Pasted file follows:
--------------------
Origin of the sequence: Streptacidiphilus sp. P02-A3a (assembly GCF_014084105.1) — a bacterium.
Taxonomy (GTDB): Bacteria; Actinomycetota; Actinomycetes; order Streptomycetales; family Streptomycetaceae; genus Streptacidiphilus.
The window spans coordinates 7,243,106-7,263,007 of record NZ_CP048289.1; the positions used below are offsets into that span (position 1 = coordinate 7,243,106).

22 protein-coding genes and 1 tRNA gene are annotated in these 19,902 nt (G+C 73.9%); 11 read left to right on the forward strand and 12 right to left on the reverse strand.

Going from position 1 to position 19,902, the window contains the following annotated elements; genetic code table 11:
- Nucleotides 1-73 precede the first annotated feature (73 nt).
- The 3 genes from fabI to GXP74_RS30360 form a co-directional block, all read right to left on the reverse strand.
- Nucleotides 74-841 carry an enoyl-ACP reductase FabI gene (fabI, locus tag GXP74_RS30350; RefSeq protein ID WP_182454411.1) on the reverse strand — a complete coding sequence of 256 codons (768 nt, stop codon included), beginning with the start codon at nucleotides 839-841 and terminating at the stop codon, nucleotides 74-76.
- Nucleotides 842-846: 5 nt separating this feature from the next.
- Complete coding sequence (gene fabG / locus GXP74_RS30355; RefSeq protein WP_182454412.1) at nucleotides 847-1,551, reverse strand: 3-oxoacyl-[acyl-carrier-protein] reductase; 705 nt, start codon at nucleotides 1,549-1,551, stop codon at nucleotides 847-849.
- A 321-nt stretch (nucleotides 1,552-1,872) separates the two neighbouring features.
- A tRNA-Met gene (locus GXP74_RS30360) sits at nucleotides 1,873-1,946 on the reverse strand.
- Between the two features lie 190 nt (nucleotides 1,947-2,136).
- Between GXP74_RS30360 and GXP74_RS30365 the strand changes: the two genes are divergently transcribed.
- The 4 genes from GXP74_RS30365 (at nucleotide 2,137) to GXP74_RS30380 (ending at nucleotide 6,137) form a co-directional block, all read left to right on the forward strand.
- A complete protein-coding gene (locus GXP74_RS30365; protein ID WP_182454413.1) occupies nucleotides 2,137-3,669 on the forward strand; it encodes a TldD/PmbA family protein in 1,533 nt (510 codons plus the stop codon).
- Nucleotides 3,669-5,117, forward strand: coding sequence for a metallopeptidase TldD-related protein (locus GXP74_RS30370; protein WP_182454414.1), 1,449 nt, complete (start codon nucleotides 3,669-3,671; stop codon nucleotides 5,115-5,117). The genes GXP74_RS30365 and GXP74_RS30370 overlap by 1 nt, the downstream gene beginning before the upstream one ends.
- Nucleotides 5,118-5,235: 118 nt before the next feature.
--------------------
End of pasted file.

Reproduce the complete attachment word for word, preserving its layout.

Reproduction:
Origin of the sequence: Streptacidiphilus sp. P02-A3a (assembly GCF_014084105.1) — a bacterium.
Taxonomy (GTDB): Bacteria; Actinomycetota; Actinomycetes; order Streptomycetales; family Streptomycetaceae; genus Streptacidiphilus.
The window spans coordinates 7,243,106-7,263,007 of record NZ_CP048289.1; the positions used below are offsets into that span (position 1 = coordinate 7,243,106).

22 protein-coding genes and 1 tRNA gene are annotated in these 19,902 nt (G+C 73.9%); 11 read left to right on the forward strand and 12 right to left on the reverse strand.

Going from position 1 to position 19,902, the window contains the following annotated elements; genetic code table 11:
- Nucleotides 1-73 precede the first annotated feature (73 nt).
- The 3 genes from fabI to GXP74_RS30360 form a co-directional block, all read right to left on the reverse strand.
- Nucleotides 74-841 carry an enoyl-ACP reductase FabI gene (fabI, locus tag GXP74_RS30350; RefSeq protein ID WP_182454411.1) on the reverse strand — a complete coding sequence of 256 codons (768 nt, stop codon included), beginning with the start codon at nucleotides 839-841 and terminating at the stop codon, nucleotides 74-76.
- Nucleotides 842-846: 5 nt separating this feature from the next.
- Complete coding sequence (gene fabG / locus GXP74_RS30355; RefSeq protein WP_182454412.1) at nucleotides 847-1,551, reverse strand: 3-oxoacyl-[acyl-carrier-protein] reductase; 705 nt, start codon at nucleotides 1,549-1,551, stop codon at nucleotides 847-849.
- A 321-nt stretch (nucleotides 1,552-1,872) separates the two neighbouring features.
- A tRNA-Met gene (locus GXP74_RS30360) sits at nucleotides 1,873-1,946 on the reverse strand.
- Between the two features lie 190 nt (nucleotides 1,947-2,136).
- Between GXP74_RS30360 and GXP74_RS30365 the strand changes: the two genes are divergently transcribed.
- The 4 genes from GXP74_RS30365 (at nucleotide 2,137) to GXP74_RS30380 (ending at nucleotide 6,137) form a co-directional block, all read left to right on the forward strand.
- A complete protein-coding gene (locus GXP74_RS30365; protein ID WP_182454413.1) occupies nucleotides 2,137-3,669 on the forward strand; it encodes a TldD/PmbA family protein in 1,533 nt (510 codons plus the stop codon).
- Nucleotides 3,669-5,117, forward strand: coding sequence for a metallopeptidase TldD-related protein (locus GXP74_RS30370; protein WP_182454414.1), 1,449 nt, complete (start codon nucleotides 3,669-3,671; stop codon nucleotides 5,115-5,117). The genes GXP74_RS30365 and GXP74_RS30370 overlap by 1 nt, the downstream gene beginning before the upstream one ends.
- Nucleotides 5,118-5,235: 118 nt before the next feature.